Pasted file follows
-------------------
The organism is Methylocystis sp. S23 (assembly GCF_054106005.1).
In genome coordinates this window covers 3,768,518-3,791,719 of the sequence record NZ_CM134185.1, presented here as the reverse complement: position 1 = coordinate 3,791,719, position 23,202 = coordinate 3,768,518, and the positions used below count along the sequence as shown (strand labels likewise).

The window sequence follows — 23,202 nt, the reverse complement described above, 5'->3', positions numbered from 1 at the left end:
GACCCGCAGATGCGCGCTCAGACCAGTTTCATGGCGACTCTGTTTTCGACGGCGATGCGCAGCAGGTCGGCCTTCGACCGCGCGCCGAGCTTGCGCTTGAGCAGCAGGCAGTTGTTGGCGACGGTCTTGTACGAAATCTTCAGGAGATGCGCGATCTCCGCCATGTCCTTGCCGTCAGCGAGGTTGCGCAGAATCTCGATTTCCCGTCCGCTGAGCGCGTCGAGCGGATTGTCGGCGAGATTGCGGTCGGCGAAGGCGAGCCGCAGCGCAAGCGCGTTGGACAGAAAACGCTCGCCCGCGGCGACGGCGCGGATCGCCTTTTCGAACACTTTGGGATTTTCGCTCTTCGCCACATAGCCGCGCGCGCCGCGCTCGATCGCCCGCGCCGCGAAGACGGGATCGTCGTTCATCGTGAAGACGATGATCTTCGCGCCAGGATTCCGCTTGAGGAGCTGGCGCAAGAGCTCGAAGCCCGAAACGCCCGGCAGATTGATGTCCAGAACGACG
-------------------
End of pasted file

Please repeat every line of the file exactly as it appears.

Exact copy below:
The organism is Methylocystis sp. S23 (assembly GCF_054106005.1).
In genome coordinates this window covers 3,768,518-3,791,719 of the sequence record NZ_CM134185.1, presented here as the reverse complement: position 1 = coordinate 3,791,719, position 23,202 = coordinate 3,768,518, and the positions used below count along the sequence as shown (strand labels likewise).

The window sequence follows — 23,202 nt, the reverse complement described above, 5'->3', positions numbered from 1 at the left end:
GACCCGCAGATGCGCGCTCAGACCAGTTTCATGGCGACTCTGTTTTCGACGGCGATGCGCAGCAGGTCGGCCTTCGACCGCGCGCCGAGCTTGCGCTTGAGCAGCAGGCAGTTGTTGGCGACGGTCTTGTACGAAATCTTCAGGAGATGCGCGATCTCCGCCATGTCCTTGCCGTCAGCGAGGTTGCGCAGAATCTCGATTTCCCGTCCGCTGAGCGCGTCGAGCGGATTGTCGGCGAGATTGCGGTCGGCGAAGGCGAGCCGCAGCGCAAGCGCGTTGGACAGAAAACGCTCGCCCGCGGCGACGGCGCGGATCGCCTTTTCGAACACTTTGGGATTTTCGCTCTTCGCCACATAGCCGCGCGCGCCGCGCTCGATCGCCCGCGCCGCGAAGACGGGATCGTCGTTCATCGTGAAGACGATGATCTTCGCGCCAGGATTCCGCTTGAGGAGCTGGCGCAAGAGCTCGAAGCCCGAAACGCCCGGCAGATTGATGTCCAGAACGACG